Luckin Coffee has completed two debt restructuring plans, ending the cross-border bankruptcy proceedings under chapter 15 of title 11 of the US Code. Davis Polk acted as legal counsel and Harneys advised on Cayman Islands law.
The plans included a USD460 million senior note with holders receiving a total of USD320 million in cash plus new bonds after the restructuring and a USD175 million settlement for a shareholder class-action lawsuit.
The actions were approved by the Grand Court of Cayman Islands and the US Bankruptcy Court for the Southern District of New York.
“This was an innovative and complex restructuring given that Luckin Coffee was balance-sheet solvent, but had difficulties around repayment due to illiquid onshore assets and foreign exchange restrictions in the PRC preventing the transfer of sufficient funds offshore,” Harneys said in an announcement.
The two firms negotiated with the US Securities and Exchange Commission, the State Administration of Foreign Exchange in the PRC and third-party investors concerning all offshore aspects and provided advice on dealing with management fraud.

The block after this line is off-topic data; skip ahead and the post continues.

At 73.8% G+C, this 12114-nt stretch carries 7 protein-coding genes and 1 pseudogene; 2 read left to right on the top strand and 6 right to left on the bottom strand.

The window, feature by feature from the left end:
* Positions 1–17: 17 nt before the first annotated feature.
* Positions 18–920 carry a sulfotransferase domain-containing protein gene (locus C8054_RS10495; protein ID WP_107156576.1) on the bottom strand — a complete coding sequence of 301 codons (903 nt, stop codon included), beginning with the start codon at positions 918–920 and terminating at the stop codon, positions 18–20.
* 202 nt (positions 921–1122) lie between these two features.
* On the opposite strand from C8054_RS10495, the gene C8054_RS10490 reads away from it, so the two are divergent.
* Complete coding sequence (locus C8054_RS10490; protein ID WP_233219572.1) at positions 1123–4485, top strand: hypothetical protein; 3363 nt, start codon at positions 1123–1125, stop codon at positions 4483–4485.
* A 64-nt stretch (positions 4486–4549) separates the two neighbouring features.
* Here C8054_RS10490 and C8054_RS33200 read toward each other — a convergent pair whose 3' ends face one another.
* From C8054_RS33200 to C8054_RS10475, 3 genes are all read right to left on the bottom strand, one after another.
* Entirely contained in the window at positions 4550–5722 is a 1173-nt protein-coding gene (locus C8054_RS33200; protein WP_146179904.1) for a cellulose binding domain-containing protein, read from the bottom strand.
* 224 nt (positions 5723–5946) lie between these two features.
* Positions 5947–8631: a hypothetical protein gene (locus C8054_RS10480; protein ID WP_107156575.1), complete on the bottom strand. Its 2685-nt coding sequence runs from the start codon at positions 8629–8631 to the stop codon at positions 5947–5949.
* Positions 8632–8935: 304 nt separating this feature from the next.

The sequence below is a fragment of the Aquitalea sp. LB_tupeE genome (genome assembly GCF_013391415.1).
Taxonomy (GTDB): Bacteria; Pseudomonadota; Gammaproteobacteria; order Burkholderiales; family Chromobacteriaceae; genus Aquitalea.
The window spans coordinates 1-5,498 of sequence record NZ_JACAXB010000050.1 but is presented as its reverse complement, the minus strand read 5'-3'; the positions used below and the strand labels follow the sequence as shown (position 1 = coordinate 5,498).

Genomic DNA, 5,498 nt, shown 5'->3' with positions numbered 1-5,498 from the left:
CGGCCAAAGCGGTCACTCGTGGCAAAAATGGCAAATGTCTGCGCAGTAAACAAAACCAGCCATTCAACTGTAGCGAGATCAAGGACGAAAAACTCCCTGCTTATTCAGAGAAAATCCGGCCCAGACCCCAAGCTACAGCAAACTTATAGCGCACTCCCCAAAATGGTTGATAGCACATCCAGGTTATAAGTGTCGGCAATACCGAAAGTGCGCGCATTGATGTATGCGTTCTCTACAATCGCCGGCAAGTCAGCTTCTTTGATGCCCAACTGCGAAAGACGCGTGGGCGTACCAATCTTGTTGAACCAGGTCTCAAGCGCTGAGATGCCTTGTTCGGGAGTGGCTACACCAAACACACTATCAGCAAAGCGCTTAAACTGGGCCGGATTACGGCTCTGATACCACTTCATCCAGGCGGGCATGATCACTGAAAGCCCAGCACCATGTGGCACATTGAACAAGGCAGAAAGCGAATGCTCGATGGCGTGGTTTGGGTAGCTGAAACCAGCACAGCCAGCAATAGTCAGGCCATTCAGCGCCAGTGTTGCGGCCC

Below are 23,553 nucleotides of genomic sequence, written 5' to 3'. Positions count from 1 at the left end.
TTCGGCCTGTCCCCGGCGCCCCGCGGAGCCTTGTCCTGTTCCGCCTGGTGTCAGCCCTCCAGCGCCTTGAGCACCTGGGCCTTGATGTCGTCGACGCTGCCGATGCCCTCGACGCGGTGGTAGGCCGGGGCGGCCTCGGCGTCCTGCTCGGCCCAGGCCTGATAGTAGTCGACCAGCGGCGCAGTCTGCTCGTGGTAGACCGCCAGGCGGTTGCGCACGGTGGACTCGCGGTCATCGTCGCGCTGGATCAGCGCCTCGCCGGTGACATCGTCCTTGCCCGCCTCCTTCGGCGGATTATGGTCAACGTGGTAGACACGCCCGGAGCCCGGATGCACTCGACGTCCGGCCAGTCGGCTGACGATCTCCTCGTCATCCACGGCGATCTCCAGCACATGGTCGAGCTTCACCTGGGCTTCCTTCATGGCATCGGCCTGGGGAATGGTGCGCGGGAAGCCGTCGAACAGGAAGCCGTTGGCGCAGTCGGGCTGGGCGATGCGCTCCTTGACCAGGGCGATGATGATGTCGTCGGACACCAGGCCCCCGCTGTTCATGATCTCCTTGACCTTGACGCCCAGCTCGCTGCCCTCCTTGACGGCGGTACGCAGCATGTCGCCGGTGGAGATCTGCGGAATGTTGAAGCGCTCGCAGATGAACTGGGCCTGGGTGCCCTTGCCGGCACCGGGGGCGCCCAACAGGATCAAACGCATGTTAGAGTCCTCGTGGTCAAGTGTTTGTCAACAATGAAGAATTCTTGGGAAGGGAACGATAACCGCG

The Harneys team was led by Hong Kong-based partner and head of global restructuring practice Chai Ridgers and Nick Hoffman, a managing partner and head of the litigation, insolvency and restructuring group in the Cayman Islands, with support from partner Jayson Woods and senior associates Katherine McMenamin and Anya Allen.
Two partners of Harneys’ Hong Kong’s global banking and finance and corporate groups, Paul Sephton and Raymond Ng, also advised on the restructuring with assistance from senior associate Oswald Kan and senior legal manager Nicholas Fong. Mirza Manraj, a counsel and Asia regulatory practice head, advised on financial crime and regulatory investigation matters.
Luckin Coffee is seen as the biggest competitor to Starbucks in China. The company was delisted from Nasdaq in 2020 after it was revealed it had fabricated USD310 million in revenue, but its depositary receipts continued to trade over the counter.
Luckin denied a report in the South China Morning Post that it planned to list in Hong Kong. The company issued a statement saying it will “remain committed to the US capital markets”.